So you’ve decided to create a website for your art. If you still need convincing, read “Should I build a website for my art?” Yes, and I’ll Tell You Why. You might be asking yourself “What the heck am I supposed to put on it?” or “Where do I even begin?”
Before you get started, check out The Abundant Artist’s Website Checklist. It gives you a good idea of what you need to know before you can build your website. A few of the major points are: making sure you do your competitor research, deciding on your brand and what makes you unique as an artist, and deciding on a webhost/publishing platform. Doing these things beforehand will save you a lot of time and pain in the future. Once you are ready to begin make sure you follow these do’s and don’ts of an artist website:
The Do’s of an Artist Website:
Your site should have a responsive design
Having a website that is viewable on multiple screens and devices is more important than ever. You have probably noticed this trend yourself. How often do you browse websites on your phone or tablet? The number of people browsing the internet on their phones and tablets has been increasing every month since the iPhone came out.
Your site should work on all the major web browsers
Have you ever left a website because it looked broken when you visited it? Your visitors will leave too. You don’t want people to leave your site because your site didn’t look right in their browser.
Your site should load quickly
People on the internet have an extremely short attention span. According to a study from 2009, 47% of people expect a website to load in two seconds or less, and 40% will abandon a web page if it takes more than three seconds to load. If your site doesn’t load quickly people will leave in a heartbeat.
Your site should be easy to navigate
Do you you leave a website when you can’t find what you’re looking for? Your visitors will too. If people come to your site and have trouble finding their way around, they are going to leave without hesitation. Make sure all your important information is easy to find. Make sure you aren’t making these website navigation mistakes.
Your site should be easy to use
Make sure it’s easy for anyone to understand and only provide information people need. Even beautiful sites can be hard to use. Don’t create anything that will drive people away.
Your site should have an image gallery and prices
One common mistake artists make when building a website is not having prices for their artwork, or ways for viewers to buy their work. How can someone buy your art if you don’t have a price or ways to buy it? If you need help, here’s an article for pricing your art.
Your site should have attractive, professional looking photos
Whether you pay someone to take pictures of your work or take them yourself, they should be high quality and attractive. Unless someone sees your art in person, the only impression they get of your work is from the photos you show them. Photographing techniques for canvas paintings are different from items you are selling on Etsy. Make sure you know which technique to use.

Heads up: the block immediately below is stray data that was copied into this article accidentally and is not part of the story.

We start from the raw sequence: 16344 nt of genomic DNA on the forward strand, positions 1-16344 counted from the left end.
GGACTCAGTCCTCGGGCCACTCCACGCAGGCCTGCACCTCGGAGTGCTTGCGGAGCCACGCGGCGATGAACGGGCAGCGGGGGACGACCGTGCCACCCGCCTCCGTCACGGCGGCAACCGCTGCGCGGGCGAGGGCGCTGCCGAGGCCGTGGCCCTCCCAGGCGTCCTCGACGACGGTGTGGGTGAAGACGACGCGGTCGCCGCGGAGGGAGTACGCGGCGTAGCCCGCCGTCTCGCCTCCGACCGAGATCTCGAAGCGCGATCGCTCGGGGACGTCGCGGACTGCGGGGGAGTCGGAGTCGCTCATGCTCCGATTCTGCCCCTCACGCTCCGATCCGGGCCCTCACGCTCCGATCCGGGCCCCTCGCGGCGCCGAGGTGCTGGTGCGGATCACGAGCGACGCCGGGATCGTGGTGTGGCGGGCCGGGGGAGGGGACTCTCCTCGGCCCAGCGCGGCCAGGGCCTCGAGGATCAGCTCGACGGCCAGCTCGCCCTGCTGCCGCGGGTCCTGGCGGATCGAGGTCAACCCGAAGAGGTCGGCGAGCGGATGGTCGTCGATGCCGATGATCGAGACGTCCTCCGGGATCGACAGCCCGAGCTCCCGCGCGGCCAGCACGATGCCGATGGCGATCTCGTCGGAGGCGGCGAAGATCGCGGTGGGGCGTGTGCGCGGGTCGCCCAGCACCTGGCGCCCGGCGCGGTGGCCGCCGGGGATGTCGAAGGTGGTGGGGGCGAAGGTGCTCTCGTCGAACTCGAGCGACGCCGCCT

You should have a URL related to your name or brand
You want to make it easy for people to find you on the internet. The easiest way to do this is to use your name or brand as the URL. If you are having trouble figuring out what your URL should be, check out this guide for coming up with a domain name.
You should sell art at multiple price points
You don’t want to discourage people who are interested in your art from buying it. You can do this by having prints and smaller pieces to sell along side your larger more intricate works.
You should cater your site to your audience
If you are trying to reach a certain audience with your work, make sure you convey that on your site. It will be much easier to convince them to buy your work if they think you are talking directly to them.
You should provide examples of what your work will look like in context
If you are selling large canvas art, show it in a bedroom or living room. If you are selling jewelry, show somewhere wearing it. This way your audience can imagine it within their own lives.
You should blog and talk about yourself
Nothing keeps your current customers interested in your work more than stories you can tell about yourself. When they have someone to relate to, they are much more likely to buy more of your art. Create a blog for your site, and let people see what goes on what you create your work. Not convinced, read the reasons you should blog about your art.
You should have information on how a sale works
Talk about how someone can view your work, what payment methods you accept, how the art will be packed, how it will be shipped, and any other information a prospective buyer will want to know. The more clear and precise the information you provide, the more professional you will appear.
You should link to any social media accounts you have
The more ways you provide customers to interact with you the better. You want to be easily accessible to anyone that wants to talk with you so you can build strong relationships with them.
The Don’ts of an Artist Website:
Having a website that is difficult to update